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Sermon Ideas For Mark 8:31-38 Part 1

The texts vividly remind us how radically different are God's ways from our own ways. They reveal how entrenched we are in the value systems in which our culture has trained us from birth, and how offended and frightened we are by plain reminders of God's values. We, like Peter, "are not on the side of God, but of men," (Mk 8:33) or as the KJV renders it, we "savorest not the things that be of God, but the things that be of men." Peter wants his Christ to be triumphant, not rejected and suffering. And so do we!
We have been shaped by a culture which values self-made people, Yankee ingenuity, self-reliance, scoring, Horatio Alger know-how, wealth, success; which celebrates conquerors of the frontier, space, disease, dictators; which places high premium on defending ourselves and our way of life--literally saving our lives--by military power, by immigration restrictions and zoning laws, by private arms and neighborhoods watches, by constant vigilance. Number one is the place to be, and number one is the one to look out for. We want our Christ to be a winner. So we are taught, and so we are. With enough virtue and vigor and vigilance, we can triumph over any problem. It is up to us. "God helps those who help themselves" is the text we want to think is in the Bible somewhere. To such values, Jesus says "Get behind me, Satan!" Make way for God's ways, which are just the opposite of these.
Consider what may be closest at hand, how it is in the life of a minister: A committed minister has the best reasons in the world for wanting to be an effective minister, for making a difference, for being (in the best sense of the word) "successful." This readily translates into mastering the arts of persuasive sermons, into planning church programs, into managing people and committees, into directing people visibly into growth in Christian life and faith. We develop check-lists by which to measure our ministry at the end of a day, the end of a year, the end of a career. yet all these efforts to make and measure ministry--to "save" one's life--to live by the law--prove their own futility, as we all know. Success, struggled for, ever recedes. To abandon these efforts to manufacture one's own ministry, to "let go and let God," to step aside and leave room for people to grow in their own relationship with God, to discover moments of ministry in unexpected and bleak crannies of the day--this is wrenching, for it means abandoning what one has supposed to be the very mark of identity--loosing one's life. But it is also freeing, and opens the way to depths and heights of ministry unforeseen.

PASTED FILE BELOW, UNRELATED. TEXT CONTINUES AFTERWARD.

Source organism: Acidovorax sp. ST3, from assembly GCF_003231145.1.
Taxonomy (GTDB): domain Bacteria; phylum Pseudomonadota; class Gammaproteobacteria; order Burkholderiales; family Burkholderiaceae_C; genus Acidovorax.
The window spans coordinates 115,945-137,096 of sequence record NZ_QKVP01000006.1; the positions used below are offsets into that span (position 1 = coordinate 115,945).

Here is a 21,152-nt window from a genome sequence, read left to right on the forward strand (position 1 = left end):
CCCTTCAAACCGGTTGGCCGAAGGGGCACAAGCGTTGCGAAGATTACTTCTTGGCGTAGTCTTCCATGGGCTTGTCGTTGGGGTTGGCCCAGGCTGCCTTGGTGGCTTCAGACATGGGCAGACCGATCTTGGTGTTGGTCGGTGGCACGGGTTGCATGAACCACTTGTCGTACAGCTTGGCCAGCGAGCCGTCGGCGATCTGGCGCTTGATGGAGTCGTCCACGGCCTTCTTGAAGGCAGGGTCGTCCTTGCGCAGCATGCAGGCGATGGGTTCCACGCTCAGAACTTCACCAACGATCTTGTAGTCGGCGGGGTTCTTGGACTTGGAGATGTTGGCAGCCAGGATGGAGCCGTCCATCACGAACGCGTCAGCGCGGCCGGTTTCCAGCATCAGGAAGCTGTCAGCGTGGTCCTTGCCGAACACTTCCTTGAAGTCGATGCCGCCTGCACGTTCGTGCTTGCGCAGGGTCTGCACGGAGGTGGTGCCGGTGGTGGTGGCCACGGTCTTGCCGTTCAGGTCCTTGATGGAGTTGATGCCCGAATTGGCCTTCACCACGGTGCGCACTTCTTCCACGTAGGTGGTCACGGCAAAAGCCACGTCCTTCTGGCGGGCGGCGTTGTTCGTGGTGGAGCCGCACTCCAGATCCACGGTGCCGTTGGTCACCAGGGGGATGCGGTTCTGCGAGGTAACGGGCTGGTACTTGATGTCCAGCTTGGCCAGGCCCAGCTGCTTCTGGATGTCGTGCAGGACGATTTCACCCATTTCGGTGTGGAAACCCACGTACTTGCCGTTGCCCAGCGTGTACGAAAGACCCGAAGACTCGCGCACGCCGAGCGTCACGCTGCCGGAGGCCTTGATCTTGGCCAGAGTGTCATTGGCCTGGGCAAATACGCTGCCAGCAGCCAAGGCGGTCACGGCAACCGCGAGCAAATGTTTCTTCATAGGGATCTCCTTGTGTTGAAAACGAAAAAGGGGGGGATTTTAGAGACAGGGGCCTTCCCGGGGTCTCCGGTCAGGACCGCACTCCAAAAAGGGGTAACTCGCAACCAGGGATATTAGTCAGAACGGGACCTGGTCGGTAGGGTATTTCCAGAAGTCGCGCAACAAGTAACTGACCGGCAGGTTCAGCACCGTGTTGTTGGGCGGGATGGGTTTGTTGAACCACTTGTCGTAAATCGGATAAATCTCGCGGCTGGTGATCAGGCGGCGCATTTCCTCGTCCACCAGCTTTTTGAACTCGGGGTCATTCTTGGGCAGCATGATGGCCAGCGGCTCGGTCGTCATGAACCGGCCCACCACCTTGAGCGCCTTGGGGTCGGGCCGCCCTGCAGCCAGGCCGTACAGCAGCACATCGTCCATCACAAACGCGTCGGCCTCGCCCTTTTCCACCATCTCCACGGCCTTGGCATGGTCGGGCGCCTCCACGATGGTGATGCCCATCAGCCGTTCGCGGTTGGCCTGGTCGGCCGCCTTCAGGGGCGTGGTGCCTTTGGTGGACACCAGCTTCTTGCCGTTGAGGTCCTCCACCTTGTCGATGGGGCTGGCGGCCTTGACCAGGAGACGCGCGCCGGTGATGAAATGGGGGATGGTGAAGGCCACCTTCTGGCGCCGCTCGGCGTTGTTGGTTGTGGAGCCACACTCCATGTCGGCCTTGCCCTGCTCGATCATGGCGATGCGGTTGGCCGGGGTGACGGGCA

So it is with us who aspire to be "successful" parents, "successful" spouses, "successful" citizens, "successful" teachers, "successful" in any role or relationship: The more controlling we are, the more guarded, defensive, invulnerable, the more we lose it. The more vulnerable and trusting we can let ourselves be, the more we risk losing the badges and plaudits the world bestows, the more we risk seeming to become non-parents, non-citizens, non-teachers in the eyes of the world, the more we find ourselves gifted with intimacies and energies that enlarge our aspirations.
Sometimes we devote so much energy to protecting ourselves--to washing our hands constantly, to wearing heavy rubber gloves, to searching for the very best gasoline prices, to equipping our houses with burglar alarms, to monitoring the stock markets and interest rates--that we hobble ourselves; our protection buries the very self we wanted to protect. And sometimes we ease our own protective efforts, trust that God is God and is on our side, and discover that with energies thus released and in the open space thus created, there is amazing chance for new growth.
Abram's encounter with the difference between God's ways and human ways is told in almost ribald terms. He is promised fatherhood, of a son, of a nation. So long as he feels this destiny is up to his own potency--in the way most of us take on the burden for our destiny--he is only dismayed and amazed, for he feels, as we all do, impotent. "Shall a child be born to a man who is a hundred years old?" (Gen 17:17). He had not yet heeded God's offer of covenant that would transcend Abram's reliance on his own potency; he had not yet understood the symbol of that covenant which God proposed. It is important here not to mince words about circumcision. In the context of these texts, it is important to recognize that putting the penis to the knife must be the most vulnerable posture a man can experience of fantasy. Asking for that vulnerability is God's rejoinder--a promising rejoinder--to Abram's preoccupation with his own impotence. Inviting our vulnerability is God's response to our gnawing preoccupations with our own impotence, for it is in our vulnerability--even though that often means dying in the eyes of the world--that we become open to realism of trust and faith and power that are part of God's kingdom, followers of a Christ whose own ultimate vulnerability--in God's way--unleashed immense redemptive powers.
James E. Dittes